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Rock! Shock! Pop! Presents - An Interview With Erica Benedikty Director Of Phobe: The Xenophobic Experiments

    Ian Jane

  • Rock! Shock! Pop! Presents - An Interview With Erica Benedikty Director Of Phobe: The Xenophobic Experiments

    In 1995, Erica Benedikty made a movie for $250.00 that would go on to become a bit of a local sensation In the Niagara Region where she lived and worked. That film was Phobe: The Xenophobic Experiments, a micro-budget sci-fi/action/horror hybrid that has recently been given a special edition DVD release from Intervision Picture Corp (and you can read all about that release here). Erica was cool enough to take some time out of her schedule to talk to us about making Phobe and about shooting in and around Niagara Falls and St. Catharines, Ontario.

    Rock! Shock! Pop! - What inspired you to shoot a movie in Niagara Falls/St. Catharines instead of trying to get a feature made in nearby Toronto, obviously a much bigger 'destination' when it comes to making movies?

    Erica Benedikty - The inspiration to shoot in Niagara Falls/St. Catharines was due to limitations on where I could use the gear from the Community Channel. Phobe started back in the late 80's as a small project for a college assignment. The movie was only about five minutes and was shot on Super 8mm. A few different versions developed from this including, a type of space cop sci-fi movie. Then an opportunity arose, so I developed the story into a horror/slasher for financing from an interested party. This was going to be shot on 16mm and would cost around 500k. Unfortunately, or fortunately depending on how you look at it, the investor went in a different direction.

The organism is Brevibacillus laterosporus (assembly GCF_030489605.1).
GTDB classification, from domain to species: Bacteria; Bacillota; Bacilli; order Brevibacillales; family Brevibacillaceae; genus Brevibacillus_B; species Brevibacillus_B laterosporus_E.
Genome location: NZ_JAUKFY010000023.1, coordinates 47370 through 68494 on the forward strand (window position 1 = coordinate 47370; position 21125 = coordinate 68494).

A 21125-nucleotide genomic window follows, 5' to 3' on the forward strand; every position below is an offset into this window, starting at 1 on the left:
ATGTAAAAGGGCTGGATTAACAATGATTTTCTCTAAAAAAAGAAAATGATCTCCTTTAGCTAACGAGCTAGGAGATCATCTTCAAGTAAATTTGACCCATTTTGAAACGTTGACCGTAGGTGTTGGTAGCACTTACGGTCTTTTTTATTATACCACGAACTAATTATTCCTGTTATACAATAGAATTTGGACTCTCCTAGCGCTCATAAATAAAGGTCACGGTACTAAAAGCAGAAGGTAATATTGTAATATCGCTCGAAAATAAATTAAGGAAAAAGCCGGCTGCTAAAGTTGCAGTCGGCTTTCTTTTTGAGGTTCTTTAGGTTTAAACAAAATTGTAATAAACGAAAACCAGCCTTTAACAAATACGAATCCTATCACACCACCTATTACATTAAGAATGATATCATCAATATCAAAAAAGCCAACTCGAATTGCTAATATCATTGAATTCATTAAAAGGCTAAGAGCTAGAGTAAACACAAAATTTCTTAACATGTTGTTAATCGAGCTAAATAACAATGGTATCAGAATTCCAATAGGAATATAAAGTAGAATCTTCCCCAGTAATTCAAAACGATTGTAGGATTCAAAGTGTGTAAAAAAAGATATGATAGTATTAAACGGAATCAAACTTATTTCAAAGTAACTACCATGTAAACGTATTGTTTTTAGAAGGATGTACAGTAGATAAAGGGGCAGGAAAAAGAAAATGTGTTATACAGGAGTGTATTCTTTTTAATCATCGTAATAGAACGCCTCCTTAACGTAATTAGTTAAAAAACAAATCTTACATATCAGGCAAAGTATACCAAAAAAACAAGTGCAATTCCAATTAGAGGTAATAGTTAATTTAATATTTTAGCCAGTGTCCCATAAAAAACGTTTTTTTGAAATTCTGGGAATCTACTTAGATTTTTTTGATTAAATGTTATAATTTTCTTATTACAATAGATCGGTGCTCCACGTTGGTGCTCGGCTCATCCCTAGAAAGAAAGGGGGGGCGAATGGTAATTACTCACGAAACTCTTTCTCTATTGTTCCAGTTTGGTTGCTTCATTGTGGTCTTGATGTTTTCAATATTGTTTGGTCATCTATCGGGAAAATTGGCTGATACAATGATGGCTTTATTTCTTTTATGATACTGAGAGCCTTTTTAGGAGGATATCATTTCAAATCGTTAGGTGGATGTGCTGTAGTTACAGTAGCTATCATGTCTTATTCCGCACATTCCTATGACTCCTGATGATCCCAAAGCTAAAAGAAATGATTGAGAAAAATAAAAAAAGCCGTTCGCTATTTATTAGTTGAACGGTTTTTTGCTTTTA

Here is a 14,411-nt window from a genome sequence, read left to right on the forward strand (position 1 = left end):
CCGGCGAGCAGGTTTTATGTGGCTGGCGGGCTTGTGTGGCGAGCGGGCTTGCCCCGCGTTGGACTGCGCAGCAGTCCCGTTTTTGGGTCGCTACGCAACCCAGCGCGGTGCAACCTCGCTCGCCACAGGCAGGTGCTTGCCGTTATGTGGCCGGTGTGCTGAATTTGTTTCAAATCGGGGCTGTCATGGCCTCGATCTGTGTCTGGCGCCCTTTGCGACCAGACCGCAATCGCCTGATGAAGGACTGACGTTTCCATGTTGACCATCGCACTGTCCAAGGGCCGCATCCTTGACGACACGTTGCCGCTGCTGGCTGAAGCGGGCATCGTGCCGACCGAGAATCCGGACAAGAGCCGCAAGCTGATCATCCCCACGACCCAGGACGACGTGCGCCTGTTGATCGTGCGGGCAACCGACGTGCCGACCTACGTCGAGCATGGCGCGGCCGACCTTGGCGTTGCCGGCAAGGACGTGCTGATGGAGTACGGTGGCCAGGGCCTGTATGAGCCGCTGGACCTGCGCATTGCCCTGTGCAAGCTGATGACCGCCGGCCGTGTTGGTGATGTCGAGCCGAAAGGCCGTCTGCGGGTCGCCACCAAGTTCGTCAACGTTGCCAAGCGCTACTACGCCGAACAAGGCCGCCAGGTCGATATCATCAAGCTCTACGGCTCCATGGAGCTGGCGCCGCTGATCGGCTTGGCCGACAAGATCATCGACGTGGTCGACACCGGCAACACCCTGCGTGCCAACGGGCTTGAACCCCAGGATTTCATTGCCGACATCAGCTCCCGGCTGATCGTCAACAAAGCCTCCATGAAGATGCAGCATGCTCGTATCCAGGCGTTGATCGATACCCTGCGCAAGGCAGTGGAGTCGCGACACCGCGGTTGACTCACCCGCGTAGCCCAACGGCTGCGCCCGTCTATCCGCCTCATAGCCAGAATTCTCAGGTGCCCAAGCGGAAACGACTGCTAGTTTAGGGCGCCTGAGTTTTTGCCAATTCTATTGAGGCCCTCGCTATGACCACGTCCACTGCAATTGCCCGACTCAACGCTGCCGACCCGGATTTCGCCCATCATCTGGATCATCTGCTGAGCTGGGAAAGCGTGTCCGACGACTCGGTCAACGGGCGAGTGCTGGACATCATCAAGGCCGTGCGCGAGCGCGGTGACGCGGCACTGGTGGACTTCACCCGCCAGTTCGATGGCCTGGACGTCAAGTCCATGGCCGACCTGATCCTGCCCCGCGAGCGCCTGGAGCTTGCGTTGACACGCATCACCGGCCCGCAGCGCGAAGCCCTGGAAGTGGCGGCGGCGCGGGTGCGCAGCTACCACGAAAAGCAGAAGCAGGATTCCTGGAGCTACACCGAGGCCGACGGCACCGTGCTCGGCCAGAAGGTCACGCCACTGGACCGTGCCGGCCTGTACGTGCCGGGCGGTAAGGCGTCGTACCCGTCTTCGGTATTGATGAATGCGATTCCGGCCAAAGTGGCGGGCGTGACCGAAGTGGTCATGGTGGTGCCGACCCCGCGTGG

Rock! Shock! Pop! - How important were your connections at the local community TV channel to getting the movie finished, and how did they respond when you used their equipment to make the movie?

    Erica Benedikty - The only way to get the movie made was to become a volunteer first. I could prove to them I know how to use the gear. The reception was great to the idea, so after a short time volunteering, I made Back In Black. This took place over the course of the summer. I had a limited amount of gear and was restricted on when I could use the gear. I think back then the biggest concern was whether or not I would be able to finish the project. Most people don't really know how much work is involved that goes into making something like Phobe or any movie. Once I became staff, I was able to book out the gear when I needed it and it was available. This made shooting a little easier.

    Rock! Shock! Pop! - Anyone familiar with the region will notice some of the locations used in the movie - how did you go about securing Hodgson Steel to shoot the movie's finale? Were they okay with you sending John Rubick across the back lot hanging off of a crane? Were there any employees hanging around to supervise this or where you and your crew left to your own devices?